Report: Associations Lag in AI Adoption

The Info-Tech Research Group’s study finds that many organizations have opportunities to use generative AI to bolster attendance and member engagement.

A new report found that associations have lagged behind the corporate sector in adopting generative AI, and offered some recommendations for catching up.

Last month, Info-Tech Research Group released its Generative AI Use Case Library for the Nonprofit & Professional Associations Industry, which noted that the nonprofit sector has been hesitant to use AI tools; it cites a study that says only 16 percent of nonprofit professionals were using the technology in 2022, compared industries like biotech, automotive, and professional services, where at least half had adopted it.

“Nonprofits are treading carefully, similar to their approach on digital transformation,” said Info-Tech managing partner, executive services Neil de Ridder, adding that many leaders are concerned about “funding dips, tighter budgets, program disruptions, the level of technology leadership, and concerns around organization and data privacy.”

Moreover, the report noted that many organizations have struggled to identify where to start. To that end, the report spotlights three main use cases: “authentic constituent chatbots” that can efficiently and personably respond to stakeholder questions; “fundraising/membership intelligence”; and “grant writing transformation.” 

Nonprofits are treading carefully, similar to their approach on digital transformation.

Info-Tech managing partner, executive services Neil de Ridder

For associations, de Ridder said, chatbots offer opportunities to both provide information to members and customers, and to gather information about them. “Real-time analysis of feedback received should help nonprofits to change and shift services so as to meet new and emerging needs,” he said. Similarly, AI can offer “real-time analysis of member data to identify trends, preferences, and potential areas for new services or improvement,” and personalize meeting experiences, “[advising] on sessions and identify[ing] the best networking opportunities.”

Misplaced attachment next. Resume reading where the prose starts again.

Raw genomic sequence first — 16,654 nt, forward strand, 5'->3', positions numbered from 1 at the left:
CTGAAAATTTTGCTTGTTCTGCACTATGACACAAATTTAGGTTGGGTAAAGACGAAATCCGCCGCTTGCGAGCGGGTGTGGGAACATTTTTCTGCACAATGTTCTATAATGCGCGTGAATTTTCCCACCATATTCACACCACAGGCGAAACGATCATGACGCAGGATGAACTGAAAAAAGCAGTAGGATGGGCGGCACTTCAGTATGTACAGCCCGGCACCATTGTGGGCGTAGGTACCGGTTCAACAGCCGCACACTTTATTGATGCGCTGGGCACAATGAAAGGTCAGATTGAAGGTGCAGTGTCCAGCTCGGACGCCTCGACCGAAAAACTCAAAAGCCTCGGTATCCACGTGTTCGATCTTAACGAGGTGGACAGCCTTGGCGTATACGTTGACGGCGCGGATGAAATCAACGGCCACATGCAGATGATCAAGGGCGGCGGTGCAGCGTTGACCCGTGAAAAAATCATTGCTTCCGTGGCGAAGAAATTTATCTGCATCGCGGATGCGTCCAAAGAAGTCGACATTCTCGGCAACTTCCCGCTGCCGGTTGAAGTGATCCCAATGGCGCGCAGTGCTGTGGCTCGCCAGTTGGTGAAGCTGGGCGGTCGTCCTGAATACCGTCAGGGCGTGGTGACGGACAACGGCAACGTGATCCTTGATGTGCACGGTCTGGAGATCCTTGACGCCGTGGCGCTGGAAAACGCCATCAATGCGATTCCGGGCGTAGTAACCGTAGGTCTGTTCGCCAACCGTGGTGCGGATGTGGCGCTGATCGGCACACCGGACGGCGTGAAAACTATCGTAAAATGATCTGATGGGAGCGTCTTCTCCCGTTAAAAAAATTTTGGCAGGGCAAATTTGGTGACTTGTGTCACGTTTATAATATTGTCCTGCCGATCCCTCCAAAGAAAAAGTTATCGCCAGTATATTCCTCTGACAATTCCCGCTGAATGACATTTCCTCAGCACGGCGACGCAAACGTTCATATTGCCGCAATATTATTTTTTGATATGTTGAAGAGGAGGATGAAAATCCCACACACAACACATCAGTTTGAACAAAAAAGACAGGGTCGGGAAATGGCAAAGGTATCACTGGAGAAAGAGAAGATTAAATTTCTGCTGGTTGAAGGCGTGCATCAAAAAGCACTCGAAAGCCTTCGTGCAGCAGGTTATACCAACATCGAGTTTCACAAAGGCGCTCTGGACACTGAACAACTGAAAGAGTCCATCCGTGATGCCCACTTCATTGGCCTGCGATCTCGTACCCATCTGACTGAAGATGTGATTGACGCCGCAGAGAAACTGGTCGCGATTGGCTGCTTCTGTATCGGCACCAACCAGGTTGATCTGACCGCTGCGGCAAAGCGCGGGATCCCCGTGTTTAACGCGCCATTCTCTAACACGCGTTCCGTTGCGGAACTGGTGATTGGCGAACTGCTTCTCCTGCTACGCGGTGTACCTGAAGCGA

But the report stressed that each organization should develop a process for creating their own use cases, based on an assessment of their organization’s readiness, needs, and technological capabilities. “Successful pilots rely on the right use cases,” the report said. “The purpose of use case prioritization is to ensure that your organization can invest time and resources into a new initiative with the highest likelihood of providing value.”

De Ridder said this assessment requires “an all-hands-on-deck approach. The organization needs to determine its position on Gen AI adoption. The stakeholders should be executive leadership and all the major departments, such as program development and delivery, marketing, member services, fundraising, IT, and even the board of directors. The diversity within these organizations is huge, and each perspective is important.” Once that input is gathered, he said, “we suggest identifying and prioritizing initiatives that have the most value with minimal complexity.”

The report also notes that any assessment and pilot program be tied to a plan around AI governance, monitoring issues of data privacy and communicating with users about how the association is using generative AI. “Organizations should communicate with members on how their data is being used and guarantee their data is safeguarded,” de Ridder said. “And when using chatbots to engage members, let them know the AI’s role and offer alternatives for those preferring a more human interaction. Building and maintaining this trust is vital.”

The post Report: Associations Lag in AI Adoption appeared first on Associations Now.